Visa and Plaid have ended their planned $5.3 billion tie-up after the Justice Department challenged the deal in an antitrust lawsuit.

In November, the agency sued to block Visa's acquisition of the fintech startup, claiming that it would allow the payments giant to maintain a monopoly over the online debit space. Plaid, the DOJ argued, was developing a platform that would challenge Visa.

Visa chairman and CEO Al Kelly said in a statement that he believed the companies would have emerged victorious in the legal battle since Plaid's technology was complementary and not competitive. But protracted litigation would take "substantial time to fully resolve."

Before Visa's takeover approach, Plaid had amassed more than $300 million in funding from venture investors including Andreessen Horowitz, NEA and Goldman Sachs. The startup's technology links various consumer finance apps to banks and other platforms, and Plaid became the biggest financial data aggregation company in the US, according to the DOJ. Visa's acquisition attempt was allegedly a move to eliminate that growing competition.

"Now that Visa has abandoned its anticompetitive merger, Plaid and other future fintech innovators are free to develop potential alternatives to Visa's online debit services," said Makan Delrahim, the DOJ's top antitrust official. "With more competition, consumers can expect lower prices and better services."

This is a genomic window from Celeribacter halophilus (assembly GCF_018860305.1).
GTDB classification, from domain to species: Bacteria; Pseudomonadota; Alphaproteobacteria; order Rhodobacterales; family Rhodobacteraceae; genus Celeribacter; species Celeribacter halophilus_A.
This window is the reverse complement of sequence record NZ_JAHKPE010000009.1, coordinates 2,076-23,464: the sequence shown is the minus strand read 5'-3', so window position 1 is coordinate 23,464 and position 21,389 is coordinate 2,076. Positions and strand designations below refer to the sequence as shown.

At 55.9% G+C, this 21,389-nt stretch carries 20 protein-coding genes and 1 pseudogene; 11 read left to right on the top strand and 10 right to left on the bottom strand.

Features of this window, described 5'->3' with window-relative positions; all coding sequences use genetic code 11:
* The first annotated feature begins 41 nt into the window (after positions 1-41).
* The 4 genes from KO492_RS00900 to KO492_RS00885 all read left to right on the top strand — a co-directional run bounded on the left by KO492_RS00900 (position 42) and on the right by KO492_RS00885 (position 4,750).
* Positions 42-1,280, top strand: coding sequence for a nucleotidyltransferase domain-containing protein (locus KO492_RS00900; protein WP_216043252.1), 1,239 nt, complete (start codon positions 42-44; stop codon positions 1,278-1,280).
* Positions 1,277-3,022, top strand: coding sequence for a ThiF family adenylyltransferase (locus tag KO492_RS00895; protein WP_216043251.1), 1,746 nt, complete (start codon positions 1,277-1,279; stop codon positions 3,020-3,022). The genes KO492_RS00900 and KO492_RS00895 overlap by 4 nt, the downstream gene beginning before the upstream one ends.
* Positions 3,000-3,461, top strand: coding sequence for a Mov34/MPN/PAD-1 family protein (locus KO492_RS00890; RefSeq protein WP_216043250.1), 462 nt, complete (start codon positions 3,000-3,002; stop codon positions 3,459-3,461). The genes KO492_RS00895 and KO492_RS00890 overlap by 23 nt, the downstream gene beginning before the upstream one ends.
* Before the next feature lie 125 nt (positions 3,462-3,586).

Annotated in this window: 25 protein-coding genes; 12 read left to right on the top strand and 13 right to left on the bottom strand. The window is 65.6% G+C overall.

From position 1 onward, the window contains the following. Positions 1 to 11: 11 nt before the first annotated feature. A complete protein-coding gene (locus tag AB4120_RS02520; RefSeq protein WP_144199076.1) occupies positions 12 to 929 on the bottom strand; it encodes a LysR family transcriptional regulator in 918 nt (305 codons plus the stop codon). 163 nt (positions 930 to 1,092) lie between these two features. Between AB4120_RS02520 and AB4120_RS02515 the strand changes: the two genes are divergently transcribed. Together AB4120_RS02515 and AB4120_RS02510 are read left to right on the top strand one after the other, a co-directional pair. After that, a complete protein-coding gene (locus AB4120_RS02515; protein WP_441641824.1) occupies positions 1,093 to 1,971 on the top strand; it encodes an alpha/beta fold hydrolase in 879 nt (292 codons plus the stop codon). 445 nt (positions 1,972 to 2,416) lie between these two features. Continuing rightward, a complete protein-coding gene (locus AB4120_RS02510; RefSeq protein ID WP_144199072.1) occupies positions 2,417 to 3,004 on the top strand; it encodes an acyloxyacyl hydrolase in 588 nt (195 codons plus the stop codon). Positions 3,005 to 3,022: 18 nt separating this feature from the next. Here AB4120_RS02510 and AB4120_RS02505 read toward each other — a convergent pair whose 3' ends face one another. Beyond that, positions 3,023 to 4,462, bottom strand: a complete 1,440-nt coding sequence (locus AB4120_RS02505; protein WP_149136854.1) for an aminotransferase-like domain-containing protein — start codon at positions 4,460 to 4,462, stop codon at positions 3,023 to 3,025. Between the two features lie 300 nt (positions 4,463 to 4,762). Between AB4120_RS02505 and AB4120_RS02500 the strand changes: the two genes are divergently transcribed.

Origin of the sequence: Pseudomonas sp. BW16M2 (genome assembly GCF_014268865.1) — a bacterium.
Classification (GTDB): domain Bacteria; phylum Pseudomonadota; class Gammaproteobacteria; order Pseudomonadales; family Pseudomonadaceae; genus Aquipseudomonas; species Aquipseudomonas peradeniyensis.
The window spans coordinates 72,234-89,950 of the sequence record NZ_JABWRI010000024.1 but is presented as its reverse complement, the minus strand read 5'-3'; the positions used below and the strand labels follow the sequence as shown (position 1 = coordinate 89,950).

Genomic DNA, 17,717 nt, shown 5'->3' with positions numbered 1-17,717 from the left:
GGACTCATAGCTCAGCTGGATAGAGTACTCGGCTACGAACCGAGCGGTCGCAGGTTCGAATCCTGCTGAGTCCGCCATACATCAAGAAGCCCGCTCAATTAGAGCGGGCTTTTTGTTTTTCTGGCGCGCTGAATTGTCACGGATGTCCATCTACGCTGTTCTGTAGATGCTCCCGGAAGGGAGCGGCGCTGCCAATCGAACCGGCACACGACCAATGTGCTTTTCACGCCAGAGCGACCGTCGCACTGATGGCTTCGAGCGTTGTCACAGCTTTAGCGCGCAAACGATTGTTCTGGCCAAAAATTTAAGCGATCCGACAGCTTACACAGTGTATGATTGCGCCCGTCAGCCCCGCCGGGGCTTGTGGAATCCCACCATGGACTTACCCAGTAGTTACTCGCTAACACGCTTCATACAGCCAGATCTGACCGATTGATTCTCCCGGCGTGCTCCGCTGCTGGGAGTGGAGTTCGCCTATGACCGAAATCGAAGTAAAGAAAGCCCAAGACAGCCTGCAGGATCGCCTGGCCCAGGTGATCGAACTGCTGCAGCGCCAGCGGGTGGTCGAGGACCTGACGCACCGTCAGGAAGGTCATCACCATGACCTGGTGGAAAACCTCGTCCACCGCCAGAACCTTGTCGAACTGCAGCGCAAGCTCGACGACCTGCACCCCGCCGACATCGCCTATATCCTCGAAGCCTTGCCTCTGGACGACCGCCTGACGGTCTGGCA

In a statement, Plaid CEO Zach Perret said the company would continue to work with Visa as an investor and partner, and would turn its focus toward supporting the millions of consumers that now rely on fintech. Last year, Plaid grew its customer base by more than 60% and added hundreds of banks to its platform, Perret said.

When it was announced last January, the Visa-Plaid deal was one of the largest venture-backed fintech exits on record, according to PitchBook data.

Featured image by Leon Neal/Getty Images

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